7. Anglin, R. E. (2013). Vitamin D deficiency and depression in adults: systematic review and meta-analysis. British Journal of Psychiatry, 202:100-7.
8. Ranibar, E. (2013). Effects of zinc supplementation in patients with major depression: a randomized clinical trial. Iran Journal of Psychiatry, 8(2): 73-8.
9. Bobbie Bartok, MD. (2014). Magnesium: An essential supplement for psychiatric patients.
10. Why Magnesium Deserves More Credit as the Most Underrated of Mineral
Today’s article is shared from the following website: https://foodtolive.com/healthy-blog/nutrition-mental-health-power-food-healthy-mind/
Questions like “Where did we come from?” “Why are we here?” and “Where are we going?” are answered in the gospel of Jesus Christ. Prophets have called it the Plan of Salvation and “the great plan of happiness” (Alma 42:8). Through inspiration we can understand this road map of eternity and use it to guide our path in this life.
The gospel teaches us that we are the spirit children of heavenly parents. Before our mortal birth, we lived as the sons and daughters of the Eternal Father. We were placed here on earth to work toward eternal life. These truths give us a unique perspective and different values to guide our decisions from those who doubt the existence of God and believe that life is not part of an eternal plan.
Our understanding of life begins with a council in heaven. There the spirit children of God were taught his eternal plan, the “great plan of happiness,” as Alma called it. We had progressed as far as we could without a physical body. To realize a fulness of joy, we had to prove our willingness to keep the commandments of God in a circumstance where we had no memory of what took place before our birth on earth.
In our lives here on earth, we would become subject to death, and we would be soiled by sin. To reclaim us from death and sin, our Heavenly Father’s plan provided us a Savior, whose atonement would redeem all from death and pay the price necessary for us all to be forgiven of our sins if we keep his commandments and repent of our sins.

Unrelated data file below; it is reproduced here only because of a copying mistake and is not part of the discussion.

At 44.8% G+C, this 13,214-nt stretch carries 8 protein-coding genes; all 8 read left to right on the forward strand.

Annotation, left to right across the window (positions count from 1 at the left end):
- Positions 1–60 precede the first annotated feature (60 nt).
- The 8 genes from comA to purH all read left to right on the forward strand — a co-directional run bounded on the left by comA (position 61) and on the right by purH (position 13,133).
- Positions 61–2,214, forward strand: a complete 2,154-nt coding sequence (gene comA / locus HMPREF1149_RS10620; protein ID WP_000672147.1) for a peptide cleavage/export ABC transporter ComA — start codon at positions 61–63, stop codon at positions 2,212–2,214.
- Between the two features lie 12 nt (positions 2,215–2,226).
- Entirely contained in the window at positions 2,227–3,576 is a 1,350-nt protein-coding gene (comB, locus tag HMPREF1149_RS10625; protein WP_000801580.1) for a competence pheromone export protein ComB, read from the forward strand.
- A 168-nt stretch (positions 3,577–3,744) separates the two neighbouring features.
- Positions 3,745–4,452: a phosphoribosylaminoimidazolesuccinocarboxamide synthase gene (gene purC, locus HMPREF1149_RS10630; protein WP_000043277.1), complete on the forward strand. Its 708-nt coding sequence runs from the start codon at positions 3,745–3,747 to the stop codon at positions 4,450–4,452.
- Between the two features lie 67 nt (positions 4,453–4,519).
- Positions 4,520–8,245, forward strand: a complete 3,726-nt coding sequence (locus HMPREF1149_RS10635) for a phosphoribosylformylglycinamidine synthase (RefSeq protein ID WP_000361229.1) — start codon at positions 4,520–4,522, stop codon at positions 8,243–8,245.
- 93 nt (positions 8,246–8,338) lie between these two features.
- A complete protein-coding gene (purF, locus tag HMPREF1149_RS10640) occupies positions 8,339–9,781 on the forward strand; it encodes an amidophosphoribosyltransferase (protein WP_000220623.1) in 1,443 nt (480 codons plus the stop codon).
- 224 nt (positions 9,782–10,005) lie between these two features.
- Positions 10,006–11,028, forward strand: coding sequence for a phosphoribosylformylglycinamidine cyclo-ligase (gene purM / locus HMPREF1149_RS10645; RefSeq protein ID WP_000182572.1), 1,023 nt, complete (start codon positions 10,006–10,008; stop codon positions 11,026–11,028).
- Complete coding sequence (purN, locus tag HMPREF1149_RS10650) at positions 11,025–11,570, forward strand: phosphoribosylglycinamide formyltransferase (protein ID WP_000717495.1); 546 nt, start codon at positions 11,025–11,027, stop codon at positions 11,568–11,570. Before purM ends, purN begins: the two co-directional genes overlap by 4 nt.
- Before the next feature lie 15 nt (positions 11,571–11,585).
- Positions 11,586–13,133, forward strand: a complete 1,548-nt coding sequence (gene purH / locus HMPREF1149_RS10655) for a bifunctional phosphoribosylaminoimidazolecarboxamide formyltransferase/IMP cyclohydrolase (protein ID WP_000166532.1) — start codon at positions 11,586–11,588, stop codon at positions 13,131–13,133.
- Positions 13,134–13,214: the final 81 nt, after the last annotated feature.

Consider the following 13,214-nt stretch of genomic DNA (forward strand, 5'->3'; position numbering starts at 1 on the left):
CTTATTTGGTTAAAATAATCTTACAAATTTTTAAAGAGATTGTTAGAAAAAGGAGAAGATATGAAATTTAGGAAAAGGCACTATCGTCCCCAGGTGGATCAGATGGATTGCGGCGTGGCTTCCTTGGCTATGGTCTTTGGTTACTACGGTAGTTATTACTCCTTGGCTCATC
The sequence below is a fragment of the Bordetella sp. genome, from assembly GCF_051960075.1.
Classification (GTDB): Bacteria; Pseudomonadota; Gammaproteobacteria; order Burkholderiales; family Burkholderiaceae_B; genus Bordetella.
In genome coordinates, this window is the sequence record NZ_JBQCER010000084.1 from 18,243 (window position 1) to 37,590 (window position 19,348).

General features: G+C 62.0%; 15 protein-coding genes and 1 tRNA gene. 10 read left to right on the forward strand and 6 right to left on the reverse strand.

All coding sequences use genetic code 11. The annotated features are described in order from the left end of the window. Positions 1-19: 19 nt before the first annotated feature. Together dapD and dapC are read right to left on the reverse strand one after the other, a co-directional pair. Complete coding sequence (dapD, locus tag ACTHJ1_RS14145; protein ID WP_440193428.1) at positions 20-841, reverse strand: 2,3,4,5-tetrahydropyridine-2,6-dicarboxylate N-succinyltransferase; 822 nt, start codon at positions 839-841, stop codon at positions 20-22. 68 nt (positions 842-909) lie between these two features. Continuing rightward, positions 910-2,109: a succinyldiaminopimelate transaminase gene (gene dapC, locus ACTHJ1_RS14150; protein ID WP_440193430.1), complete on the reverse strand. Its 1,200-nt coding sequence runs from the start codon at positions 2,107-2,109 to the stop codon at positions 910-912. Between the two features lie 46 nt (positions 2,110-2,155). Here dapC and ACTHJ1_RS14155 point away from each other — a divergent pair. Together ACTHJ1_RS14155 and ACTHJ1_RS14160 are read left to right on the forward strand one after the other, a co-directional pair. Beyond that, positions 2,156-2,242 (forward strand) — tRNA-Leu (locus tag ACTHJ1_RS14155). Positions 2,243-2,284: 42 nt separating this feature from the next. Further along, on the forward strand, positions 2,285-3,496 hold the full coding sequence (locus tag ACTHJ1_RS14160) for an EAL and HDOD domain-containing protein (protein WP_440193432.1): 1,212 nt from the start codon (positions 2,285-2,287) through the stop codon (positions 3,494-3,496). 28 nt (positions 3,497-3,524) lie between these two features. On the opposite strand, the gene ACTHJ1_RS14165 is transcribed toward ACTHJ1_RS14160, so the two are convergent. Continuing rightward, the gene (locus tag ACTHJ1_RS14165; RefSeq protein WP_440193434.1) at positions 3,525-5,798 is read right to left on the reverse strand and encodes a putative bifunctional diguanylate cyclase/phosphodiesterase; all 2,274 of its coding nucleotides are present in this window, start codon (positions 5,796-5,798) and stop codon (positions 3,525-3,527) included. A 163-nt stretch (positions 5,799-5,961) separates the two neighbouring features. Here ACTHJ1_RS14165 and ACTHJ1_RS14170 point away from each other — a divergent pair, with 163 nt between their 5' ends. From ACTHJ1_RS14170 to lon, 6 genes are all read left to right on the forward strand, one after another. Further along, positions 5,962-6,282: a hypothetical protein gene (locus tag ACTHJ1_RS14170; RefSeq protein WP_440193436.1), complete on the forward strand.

When we understand the Plan of Salvation, we also understand the purpose and effect of the commandments God has given his children. He teaches us correct principles and invites us to govern ourselves. We do this by the choices we make.
We who know God’s plan and have covenanted, or promised, to participate in it must desire to do what is right, and we must do all that we can all our lives. When we have done all that we can, we can rely on God’s promised mercy.
Today’s article is from a talk by Dallin H. Oaks and is shared from the following website: https://www.lds.org/friend/1995/04/the-great-plan-of-happiness?lang=eng
The word gratitude has its origins in Latin, meaning gifts freely given. According to Dr. Angeles Arrien, author of Living in Gratitude: A Journey That Will Change Your Life, the Latin root of the word gratitude is grata or gratia — a gift. Gratitude shares a common root with the word grace, which means a gift freely given that is unearned.
Robert Emmons, Ph.D., the world’s leading scientific expert on gratitude, describes gratitude in two parts. First, it’s an acknowledgement of the good things in life received. And secondly, it’s the recognition that this goodness comes from a source outside of ourselves. This can be a higher power, the natural world, or from social connections with others.
Benefits Of Gratitude
Developing a habit of gratitude is one of the best things you can do to increase your health and happiness. Gratitude is emphasized by all the great religious traditions and is an important component of many spiritual practices. We are now coming to understand what the ancients already understood about the importance of gratitude. Here are five excellent reasons to develop an attitude of gratitude that have the support of science as well.
1. Gratitude makes you happier:
If you are already reasonably happy, gratitude can make you happier. But it can also lift your mood if you struggle with depression. One way that expressing gratitude works is by creating a surge of “feel good” brain chemicals like dopamine, serotonin, and oxytocin. According to gratitude expert Dr. Robert Emmons, gratitude may work by reducing underlying negative emotions such as regret, envy, frustration, and resentment. There’s evidence that the more grateful a person is, the less likely they are to experience depression.
Clinical psychologist Philip Watkins found that clinically depressed patients show significantly lower levels of gratitude (nearly 50 percent less) than control groups. Psychologist Dr. Deborah Serani, author of Living with Depression, reminds us that gratitude needs to be expressed all year round. She says, “Stopping to give seasonal thanks is a wonderful thing, but what’s even better is practicing gratitude year round. In fact, studies show that consistent positive interactions, particularly ones that involve gratitude, increase happiness and decrease levels of depression.”